It has a "single burner Melt function"   and after being turned on to the first click, "Low", a magnetic pan placed on it reaches a top temp of 110°F.  

The second click produces an "S" (Simmer) 150°F.  MAXIMUM for that burner.

All the other burners have a minimum temperature of 210°F  Three have maximum temps of 420°F

And the big burner has a maximum temp of 550°  for "searing" ... 

I did all the testing with her Tramontina stovetop cookware - she got a 9-piece set free for buying the appliances at Pacific Sales. (plus a couple of the anti-fatigue mats, a set of utensils and other goodies.  

 

The instruction book says the MELT functions is for chocolate.

 

 


Edited by andiesenji (log)
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Anna N   

 Thanks very much. That was exactly the experiment that I had planned but not yet got around to.  I still might do it because I am curious about my own rangetop. 

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She has not used the MELT burner for either chocolate or butter.  She uses it to keep milk warm prior to foaming it for her coffee or espresso drinks.  She doesn't like to use the steam wand because it is a "bitch to clean" so she uses a "cheap handheld mixer/frother" that her kids can't break like the "expensive" one she got for Christmas last year...  (I gathered she was still a bit pissed about this.)

Anyway, she says she doesn't like boiling milk in her coffee so this keeps it just warm enough and it froths better than when it is just out of the fridge.

She says she "highly recommends the Tramontina cookware"  especially the deep saute pan, 5 quart with lid.  She is short and finds it awkward to use taller dutch ovens and such so this is more comfortable for her to use for soups, stews, that are usually cooked in a deeper pot.

She said when she got the set, she did not think she would use this much but has come to rely on it frequently. 

 

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A further question:  when the stove was installed the superintendent warned me about placing wet pots on the ceramic top.  So far I have been diligent but drying pot bottoms is a pain.  Anyone have advice?

 

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Smithy   

Have you a trivet they could be set upon until they dry? Or are you talking about setting wet pots atop hot ceramic? 

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9 hours ago, Smithy said:

Have you a trivet they could be set upon until they dry? Or are you talking about setting wet pots atop hot ceramic? 

 

Wet pots on cold, about to be hot, ceramic.

 

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Anna N   
1 hour ago, JoNorvelleWalker said:

 

Wet pots on cold, about to be hot, ceramic.

 

 I am really not sure why you were given the caution but I do know that on my ceramic induction range  wet pots leave a nasty grunge as the water boils off and leaves behind the minerals and that wet pots are slipsliding away!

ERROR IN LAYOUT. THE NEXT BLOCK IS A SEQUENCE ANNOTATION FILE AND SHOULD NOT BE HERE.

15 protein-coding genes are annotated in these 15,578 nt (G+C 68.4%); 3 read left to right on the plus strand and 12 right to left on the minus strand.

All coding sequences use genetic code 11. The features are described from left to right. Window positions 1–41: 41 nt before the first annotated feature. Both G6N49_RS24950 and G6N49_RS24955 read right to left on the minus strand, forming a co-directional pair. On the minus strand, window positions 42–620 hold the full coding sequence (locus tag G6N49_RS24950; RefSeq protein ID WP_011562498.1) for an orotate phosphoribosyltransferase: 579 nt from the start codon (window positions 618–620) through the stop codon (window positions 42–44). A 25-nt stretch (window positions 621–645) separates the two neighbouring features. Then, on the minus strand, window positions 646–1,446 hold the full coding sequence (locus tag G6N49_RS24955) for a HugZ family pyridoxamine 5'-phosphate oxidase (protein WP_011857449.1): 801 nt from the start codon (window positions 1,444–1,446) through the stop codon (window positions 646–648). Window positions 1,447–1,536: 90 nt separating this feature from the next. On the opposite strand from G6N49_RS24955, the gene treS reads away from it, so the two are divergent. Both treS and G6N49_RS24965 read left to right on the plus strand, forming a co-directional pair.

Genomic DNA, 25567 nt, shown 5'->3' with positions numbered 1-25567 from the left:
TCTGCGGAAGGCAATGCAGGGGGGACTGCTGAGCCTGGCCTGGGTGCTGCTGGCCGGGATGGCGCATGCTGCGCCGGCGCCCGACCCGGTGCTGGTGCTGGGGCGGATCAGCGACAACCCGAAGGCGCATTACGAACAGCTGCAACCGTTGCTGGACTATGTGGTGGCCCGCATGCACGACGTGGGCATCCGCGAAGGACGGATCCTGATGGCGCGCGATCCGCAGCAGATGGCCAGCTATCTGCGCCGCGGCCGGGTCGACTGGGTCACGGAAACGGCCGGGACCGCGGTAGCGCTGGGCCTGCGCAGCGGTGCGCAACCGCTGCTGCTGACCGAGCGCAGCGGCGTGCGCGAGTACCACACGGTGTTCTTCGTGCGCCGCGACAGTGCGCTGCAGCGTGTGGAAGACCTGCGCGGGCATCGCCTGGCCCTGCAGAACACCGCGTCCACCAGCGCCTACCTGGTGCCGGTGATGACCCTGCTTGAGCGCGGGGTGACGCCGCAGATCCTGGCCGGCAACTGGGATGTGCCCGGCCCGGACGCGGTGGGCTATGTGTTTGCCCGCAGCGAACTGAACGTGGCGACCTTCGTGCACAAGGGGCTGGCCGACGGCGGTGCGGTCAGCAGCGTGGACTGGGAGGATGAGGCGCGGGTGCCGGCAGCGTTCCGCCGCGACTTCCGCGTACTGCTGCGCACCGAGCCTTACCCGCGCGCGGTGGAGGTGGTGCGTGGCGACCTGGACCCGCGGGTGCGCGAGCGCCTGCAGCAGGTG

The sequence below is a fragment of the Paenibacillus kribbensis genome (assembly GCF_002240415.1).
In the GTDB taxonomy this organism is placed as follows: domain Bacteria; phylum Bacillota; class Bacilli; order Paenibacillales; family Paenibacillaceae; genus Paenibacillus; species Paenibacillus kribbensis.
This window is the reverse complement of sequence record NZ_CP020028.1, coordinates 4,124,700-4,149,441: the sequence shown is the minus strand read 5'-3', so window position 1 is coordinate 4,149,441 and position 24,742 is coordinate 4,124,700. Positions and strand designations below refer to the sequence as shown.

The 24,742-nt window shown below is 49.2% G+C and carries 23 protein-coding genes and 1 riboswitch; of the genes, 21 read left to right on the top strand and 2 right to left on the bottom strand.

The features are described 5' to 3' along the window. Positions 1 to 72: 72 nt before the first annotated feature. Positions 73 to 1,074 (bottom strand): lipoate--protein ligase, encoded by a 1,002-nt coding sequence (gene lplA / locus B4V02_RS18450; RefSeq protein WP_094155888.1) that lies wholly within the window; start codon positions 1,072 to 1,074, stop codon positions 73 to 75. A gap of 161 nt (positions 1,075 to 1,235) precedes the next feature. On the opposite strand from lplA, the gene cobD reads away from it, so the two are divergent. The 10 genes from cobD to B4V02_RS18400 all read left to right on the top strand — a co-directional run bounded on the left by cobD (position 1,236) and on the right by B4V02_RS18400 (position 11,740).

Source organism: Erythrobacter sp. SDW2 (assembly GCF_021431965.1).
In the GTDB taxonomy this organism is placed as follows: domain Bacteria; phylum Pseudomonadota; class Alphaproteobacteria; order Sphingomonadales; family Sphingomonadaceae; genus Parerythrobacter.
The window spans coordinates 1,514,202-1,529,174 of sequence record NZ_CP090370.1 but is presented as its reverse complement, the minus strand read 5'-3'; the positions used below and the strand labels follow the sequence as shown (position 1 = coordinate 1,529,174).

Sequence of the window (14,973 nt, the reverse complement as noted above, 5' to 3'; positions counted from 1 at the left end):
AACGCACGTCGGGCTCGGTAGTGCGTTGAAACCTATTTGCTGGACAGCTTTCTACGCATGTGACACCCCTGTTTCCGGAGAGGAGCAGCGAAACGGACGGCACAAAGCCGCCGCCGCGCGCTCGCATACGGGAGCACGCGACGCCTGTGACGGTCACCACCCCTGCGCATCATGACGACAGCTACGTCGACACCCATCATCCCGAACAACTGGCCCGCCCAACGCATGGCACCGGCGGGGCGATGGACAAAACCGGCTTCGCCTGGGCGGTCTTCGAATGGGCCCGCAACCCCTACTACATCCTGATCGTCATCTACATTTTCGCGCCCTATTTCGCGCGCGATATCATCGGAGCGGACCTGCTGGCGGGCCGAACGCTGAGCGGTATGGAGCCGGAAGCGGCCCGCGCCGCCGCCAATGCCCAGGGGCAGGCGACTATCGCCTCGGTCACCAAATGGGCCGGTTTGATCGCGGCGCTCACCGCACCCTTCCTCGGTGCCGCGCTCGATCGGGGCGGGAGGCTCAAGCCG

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17 hours ago, JoNorvelleWalker said:

superintendent warned me about placing wet pots on the ceramic top

 

Ask him to elaborate,

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53 minutes ago, DiggingDogFarm said:

 

Ask him to elaborate,

...'cause I do it all the time, and no harm done. 

 

So far the worst thing I've done to my ceramic is make kettle corn in my aluminum Wearever pot, which requires constant shaking and therefore leaves a molecule-thick (but surprisingly difficult to eradicate) aluminum sheen on the cooktop. 

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4 hours ago, DiggingDogFarm said:

 

Ask him to elaborate,

 

He already had.  He said wet pots could cause the top to crack.

 

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Anna N   
22 minutes ago, JoNorvelleWalker said:

 

He already had.  He said wet pots could cause the top to crack.

 

So what if the potatoes boil over?   It has been known to happen.  I don't know.  It sounds a bit far out to me. 

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37 minutes ago, JoNorvelleWalker said:

 

He already had.  He said wet pots could cause the top to crack.

 

 

Hmmmm! o.O

I would ask the manufacturer.

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6 hours ago, DiggingDogFarm said:

 

Hmmmm! o.O

I would ask the manufacturer.

 

Well, I saw nothing about using wet pans in the safety section of the manual.  Then I reread the rest.  Buried down in the "For Best Results" pages there is this paragraph:

 

"Place only dry pans on the surface elements...wet pans and lids may stick to the surface when cool."

 

So I was given good advice but for the wrong reason.  I also read that the "melt setting will melt chocolate or butter".  Indeed.

 

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cdh   

If this is induction, how did the butter get everywhere if it needed to be in a magnetic pan for the heat to get to it?  You have cast iron flat butter dishes?